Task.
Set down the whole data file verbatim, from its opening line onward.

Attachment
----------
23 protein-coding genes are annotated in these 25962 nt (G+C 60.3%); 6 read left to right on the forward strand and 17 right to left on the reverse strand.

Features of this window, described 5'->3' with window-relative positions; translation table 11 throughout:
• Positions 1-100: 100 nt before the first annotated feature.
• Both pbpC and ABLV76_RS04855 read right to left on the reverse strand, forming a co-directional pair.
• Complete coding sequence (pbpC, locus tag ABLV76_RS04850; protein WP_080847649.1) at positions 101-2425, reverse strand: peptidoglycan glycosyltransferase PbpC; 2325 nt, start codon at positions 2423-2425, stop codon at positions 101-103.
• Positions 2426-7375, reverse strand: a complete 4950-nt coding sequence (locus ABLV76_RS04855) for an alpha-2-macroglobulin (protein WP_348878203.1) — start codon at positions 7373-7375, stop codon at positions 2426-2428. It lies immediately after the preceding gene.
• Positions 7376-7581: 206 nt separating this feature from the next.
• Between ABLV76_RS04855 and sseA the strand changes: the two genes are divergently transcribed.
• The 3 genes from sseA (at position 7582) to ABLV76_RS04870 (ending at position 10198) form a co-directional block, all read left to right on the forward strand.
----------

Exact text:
23 protein-coding genes are annotated in these 25962 nt (G+C 60.3%); 6 read left to right on the forward strand and 17 right to left on the reverse strand.

Features of this window, described 5'->3' with window-relative positions; translation table 11 throughout:
• Positions 1-100: 100 nt before the first annotated feature.
• Both pbpC and ABLV76_RS04855 read right to left on the reverse strand, forming a co-directional pair.
• Complete coding sequence (pbpC, locus tag ABLV76_RS04850; protein WP_080847649.1) at positions 101-2425, reverse strand: peptidoglycan glycosyltransferase PbpC; 2325 nt, start codon at positions 2423-2425, stop codon at positions 101-103.
• Positions 2426-7375, reverse strand: a complete 4950-nt coding sequence (locus ABLV76_RS04855) for an alpha-2-macroglobulin (protein WP_348878203.1) — start codon at positions 7373-7375, stop codon at positions 2426-2428. It lies immediately after the preceding gene.
• Positions 7376-7581: 206 nt separating this feature from the next.
• Between ABLV76_RS04855 and sseA the strand changes: the two genes are divergently transcribed.
• The 3 genes from sseA (at position 7582) to ABLV76_RS04870 (ending at position 10198) form a co-directional block, all read left to right on the forward strand.